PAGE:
So what if Uganda was beaten at World Cup qualifiers? We’ll be back

Writer: Ernest Bazanye. PHOTO/ILLUSTRATION 

What you need to know:

  • Shall we be cowed? Shall we slink away in defeat? Shall we let our country be known as the ones who didn't qualify? Or shall we be back next time?

So, this happened. Uganda Cranes took on a campaign to qualify for the World Cup.

The World Cup is a global football tournament where nations from all over the planet vie for the accolade of best kickers of that four-year period. We, the nation of Uganda, via our Cranes, were going there to win it, and we would have, if it wasn't for Algeria, a nation that preferred to knock us out of qualification.

That’s the general gist, but of course, it doesn’t cover all the details. There are some questions unanswered. I shall list some below. And then leave them still unanswered.

Shall we be cowed? Shall we slink away in defeat? Shall we let our country be known as the ones who didn't qualify? Or shall we be back next time? We have a saying in Uganda. It goes, “You wait. You will see me.” And doesn't it apply here?

1. If, or even when, we qualify, what if Uganda goes all the way to the finals, kicking past Algeria in a well-due revenge, then past traditional footballing hero nations like Argentina, Brazil, Germany and Nigeria and ends up in theWorld Cup final, where our compatriots kick the ball eight times past the opponent goalkeeper, sealing our place for the next four years as the best footballers in the world; if this happens, how much do we get? Does the world cup come with money?

2. What exactly is in the cup? Does it come with a beverage or is it up to the new owner of the cup to fill it with whatever he and his teammates would like to drink? If this is so, when we win, can we fill it with bushera? Because bushera is the best drink in Uganda.

Are you going to disagree? Are you going to argue with me? With what? Logic? Sense? Facts? Statistics? Remember that we are talking about sports, where one can stand up and claim that Argentinans are the best football players in the world because 11 of them won a match in which the remaining 46,234,654 Argentinians didn’t even take part.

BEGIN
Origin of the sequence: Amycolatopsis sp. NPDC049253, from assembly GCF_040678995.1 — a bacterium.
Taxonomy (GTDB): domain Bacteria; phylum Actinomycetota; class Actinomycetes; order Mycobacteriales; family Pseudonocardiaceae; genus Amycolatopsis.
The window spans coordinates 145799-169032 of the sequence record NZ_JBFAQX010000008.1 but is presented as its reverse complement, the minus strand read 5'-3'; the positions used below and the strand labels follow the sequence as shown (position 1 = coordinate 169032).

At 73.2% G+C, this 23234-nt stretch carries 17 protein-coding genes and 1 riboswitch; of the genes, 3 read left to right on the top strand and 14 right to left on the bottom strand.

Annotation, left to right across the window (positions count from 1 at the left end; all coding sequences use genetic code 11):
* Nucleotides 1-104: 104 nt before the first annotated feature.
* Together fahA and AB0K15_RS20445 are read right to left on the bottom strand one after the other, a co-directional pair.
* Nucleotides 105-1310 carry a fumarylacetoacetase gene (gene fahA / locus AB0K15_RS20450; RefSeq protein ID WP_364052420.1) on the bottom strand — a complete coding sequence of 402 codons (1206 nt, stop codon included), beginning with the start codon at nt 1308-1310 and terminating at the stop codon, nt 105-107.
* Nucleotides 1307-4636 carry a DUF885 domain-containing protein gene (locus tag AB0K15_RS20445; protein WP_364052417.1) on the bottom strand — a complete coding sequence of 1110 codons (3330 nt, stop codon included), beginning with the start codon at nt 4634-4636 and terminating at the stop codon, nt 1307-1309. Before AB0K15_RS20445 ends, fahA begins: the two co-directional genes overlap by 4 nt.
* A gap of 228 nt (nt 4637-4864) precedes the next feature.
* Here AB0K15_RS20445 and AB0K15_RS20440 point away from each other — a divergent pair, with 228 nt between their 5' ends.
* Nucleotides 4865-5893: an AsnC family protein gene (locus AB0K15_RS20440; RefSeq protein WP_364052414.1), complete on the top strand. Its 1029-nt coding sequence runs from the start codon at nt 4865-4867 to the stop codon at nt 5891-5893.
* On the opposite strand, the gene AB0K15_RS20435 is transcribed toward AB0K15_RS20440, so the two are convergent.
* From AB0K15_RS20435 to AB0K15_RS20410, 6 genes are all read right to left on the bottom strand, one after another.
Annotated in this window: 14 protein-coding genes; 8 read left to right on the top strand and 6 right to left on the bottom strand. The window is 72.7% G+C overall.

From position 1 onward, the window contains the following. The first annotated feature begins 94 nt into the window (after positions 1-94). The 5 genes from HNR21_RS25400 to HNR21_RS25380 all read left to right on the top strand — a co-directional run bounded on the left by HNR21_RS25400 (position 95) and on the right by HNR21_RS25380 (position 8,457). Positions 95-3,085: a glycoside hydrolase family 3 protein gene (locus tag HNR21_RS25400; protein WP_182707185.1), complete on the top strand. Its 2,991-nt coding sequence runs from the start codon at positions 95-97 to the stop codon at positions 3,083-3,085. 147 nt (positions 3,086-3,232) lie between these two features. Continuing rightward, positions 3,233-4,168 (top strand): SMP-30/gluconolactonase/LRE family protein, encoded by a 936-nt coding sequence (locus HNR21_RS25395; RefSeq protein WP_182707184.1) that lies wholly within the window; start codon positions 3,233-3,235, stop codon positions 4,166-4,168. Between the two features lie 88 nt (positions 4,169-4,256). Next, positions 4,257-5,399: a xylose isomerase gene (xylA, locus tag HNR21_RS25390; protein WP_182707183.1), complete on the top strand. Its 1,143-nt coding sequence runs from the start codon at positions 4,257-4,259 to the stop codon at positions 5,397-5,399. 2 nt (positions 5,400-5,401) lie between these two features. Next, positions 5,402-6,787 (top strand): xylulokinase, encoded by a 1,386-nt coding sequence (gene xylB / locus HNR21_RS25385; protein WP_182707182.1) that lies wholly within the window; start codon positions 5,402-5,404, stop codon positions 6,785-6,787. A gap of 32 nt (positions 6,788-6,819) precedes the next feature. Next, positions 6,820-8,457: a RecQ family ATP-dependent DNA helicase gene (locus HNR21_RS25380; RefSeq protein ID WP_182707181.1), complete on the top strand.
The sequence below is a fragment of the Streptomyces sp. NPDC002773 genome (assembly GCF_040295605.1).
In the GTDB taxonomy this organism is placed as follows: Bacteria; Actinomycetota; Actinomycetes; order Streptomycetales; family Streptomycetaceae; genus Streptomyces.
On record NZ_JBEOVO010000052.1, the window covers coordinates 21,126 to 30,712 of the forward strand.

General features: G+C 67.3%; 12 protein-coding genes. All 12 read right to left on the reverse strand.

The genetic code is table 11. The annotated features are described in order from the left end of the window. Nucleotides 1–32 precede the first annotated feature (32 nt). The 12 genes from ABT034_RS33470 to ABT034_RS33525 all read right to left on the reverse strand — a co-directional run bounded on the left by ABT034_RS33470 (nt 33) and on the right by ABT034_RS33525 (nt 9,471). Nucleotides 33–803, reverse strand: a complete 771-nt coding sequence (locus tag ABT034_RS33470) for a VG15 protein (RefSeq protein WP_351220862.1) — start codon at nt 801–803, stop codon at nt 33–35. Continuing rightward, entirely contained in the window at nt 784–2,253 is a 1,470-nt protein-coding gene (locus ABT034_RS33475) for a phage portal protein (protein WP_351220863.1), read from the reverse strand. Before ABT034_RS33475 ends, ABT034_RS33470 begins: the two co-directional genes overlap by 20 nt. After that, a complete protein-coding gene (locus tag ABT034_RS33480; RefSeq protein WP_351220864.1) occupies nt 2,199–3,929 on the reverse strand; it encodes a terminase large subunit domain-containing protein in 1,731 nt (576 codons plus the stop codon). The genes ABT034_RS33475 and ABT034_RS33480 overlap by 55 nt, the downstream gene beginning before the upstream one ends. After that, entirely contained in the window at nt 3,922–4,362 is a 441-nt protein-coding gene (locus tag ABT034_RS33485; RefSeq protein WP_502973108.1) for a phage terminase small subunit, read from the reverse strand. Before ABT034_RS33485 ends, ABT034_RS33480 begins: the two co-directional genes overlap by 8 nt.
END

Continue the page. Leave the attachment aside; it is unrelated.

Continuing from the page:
3. Or could we have bushera the first time, but next time we win we will put in ajon? And the third time we will fill the world cup with the ka-tomato juice which collects at the tail of the kaveera of a rolex? And we continue until the Argentinians or Brazilians or Germans get their mojo back and defeat us. Could we do that?

4.Next question: Why didn’t we have women on the squad? The only time I ever see single-gender football these days is professional. In all other football games I see in today's Uganda, from the brats who make noise in the compound outside my flat to the delinquents who screech in the playground outside everyone else’s flat, there is no discrimination. The girls play freely and equally with the boys kicking their balls at our windscreens with no compunction. Especially Mariam of Kulambiro who recently cracked a Subaru windscreen with a football.

At age twelve she can damage a windscreen with a football.

This is not the time to ask who is going to pay for the damage or what punishment should be meted out. This is time to ask how to get a person like  Mariam onto the next Uganda Cranes World Cup Qualifier Effort. Don’t you want us to field players whose kicks are powerful enough to damage cars? Which Algerian can stop a ball hurtling forth with windscreen-cracking force?

5.Finally, you already know how many Ugandan children are named Henry, Ronald, Christian, etc. It was registered in the census. They are named after footballers, but in a clandestine fashion. The parents disguised the names so as not to arouse suspicion from the in-laws but that girl called Teresa is actually named after Thierry Henri.

Won't it be great to see and hear of Brazilian and Argentina kids called Musisi Del Pedrossa, Mubiru Bautista, Omony Felipe De Mateo, and European kids called Obua Schneider-Braun or Mugisha Esposito? And of course Mariam Cumberbridge?